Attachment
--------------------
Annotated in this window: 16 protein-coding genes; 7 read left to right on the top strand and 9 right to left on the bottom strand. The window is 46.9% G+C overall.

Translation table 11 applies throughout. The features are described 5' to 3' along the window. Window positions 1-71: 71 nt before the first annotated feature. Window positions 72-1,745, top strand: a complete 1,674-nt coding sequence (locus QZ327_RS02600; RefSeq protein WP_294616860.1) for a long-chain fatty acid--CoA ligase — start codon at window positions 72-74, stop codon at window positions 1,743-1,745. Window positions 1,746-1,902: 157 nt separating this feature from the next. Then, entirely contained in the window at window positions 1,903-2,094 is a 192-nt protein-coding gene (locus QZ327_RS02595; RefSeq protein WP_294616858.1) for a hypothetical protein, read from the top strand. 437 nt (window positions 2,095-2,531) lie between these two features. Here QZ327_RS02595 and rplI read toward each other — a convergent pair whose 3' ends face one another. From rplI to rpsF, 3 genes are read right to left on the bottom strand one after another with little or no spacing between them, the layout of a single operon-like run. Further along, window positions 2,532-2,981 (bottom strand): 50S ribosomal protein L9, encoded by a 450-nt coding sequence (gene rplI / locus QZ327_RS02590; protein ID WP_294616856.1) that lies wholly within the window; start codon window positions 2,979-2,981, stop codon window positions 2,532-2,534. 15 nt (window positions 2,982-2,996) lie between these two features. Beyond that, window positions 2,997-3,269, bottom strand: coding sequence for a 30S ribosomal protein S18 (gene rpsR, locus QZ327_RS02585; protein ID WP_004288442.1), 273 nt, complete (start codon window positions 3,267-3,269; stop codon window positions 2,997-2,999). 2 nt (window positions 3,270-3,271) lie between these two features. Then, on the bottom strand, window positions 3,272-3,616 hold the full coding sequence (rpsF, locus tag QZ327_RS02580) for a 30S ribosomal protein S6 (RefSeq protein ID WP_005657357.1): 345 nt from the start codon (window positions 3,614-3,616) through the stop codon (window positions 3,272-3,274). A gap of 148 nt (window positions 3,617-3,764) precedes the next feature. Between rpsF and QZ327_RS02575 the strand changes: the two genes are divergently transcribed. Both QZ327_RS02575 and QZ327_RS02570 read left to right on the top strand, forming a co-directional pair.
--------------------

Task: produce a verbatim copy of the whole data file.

Annotated in this window: 16 protein-coding genes; 7 read left to right on the top strand and 9 right to left on the bottom strand. The window is 46.9% G+C overall.

Translation table 11 applies throughout. The features are described 5' to 3' along the window. Window positions 1-71: 71 nt before the first annotated feature. Window positions 72-1,745, top strand: a complete 1,674-nt coding sequence (locus QZ327_RS02600; RefSeq protein WP_294616860.1) for a long-chain fatty acid--CoA ligase — start codon at window positions 72-74, stop codon at window positions 1,743-1,745. Window positions 1,746-1,902: 157 nt separating this feature from the next. Then, entirely contained in the window at window positions 1,903-2,094 is a 192-nt protein-coding gene (locus QZ327_RS02595; RefSeq protein WP_294616858.1) for a hypothetical protein, read from the top strand. 437 nt (window positions 2,095-2,531) lie between these two features. Here QZ327_RS02595 and rplI read toward each other — a convergent pair whose 3' ends face one another. From rplI to rpsF, 3 genes are read right to left on the bottom strand one after another with little or no spacing between them, the layout of a single operon-like run. Further along, window positions 2,532-2,981 (bottom strand): 50S ribosomal protein L9, encoded by a 450-nt coding sequence (gene rplI / locus QZ327_RS02590; protein ID WP_294616856.1) that lies wholly within the window; start codon window positions 2,979-2,981, stop codon window positions 2,532-2,534. 15 nt (window positions 2,982-2,996) lie between these two features. Beyond that, window positions 2,997-3,269, bottom strand: coding sequence for a 30S ribosomal protein S18 (gene rpsR, locus QZ327_RS02585; protein ID WP_004288442.1), 273 nt, complete (start codon window positions 3,267-3,269; stop codon window positions 2,997-2,999). 2 nt (window positions 3,270-3,271) lie between these two features. Then, on the bottom strand, window positions 3,272-3,616 hold the full coding sequence (rpsF, locus tag QZ327_RS02580) for a 30S ribosomal protein S6 (RefSeq protein ID WP_005657357.1): 345 nt from the start codon (window positions 3,614-3,616) through the stop codon (window positions 3,272-3,274). A gap of 148 nt (window positions 3,617-3,764) precedes the next feature. Between rpsF and QZ327_RS02575 the strand changes: the two genes are divergently transcribed. Both QZ327_RS02575 and QZ327_RS02570 read left to right on the top strand, forming a co-directional pair.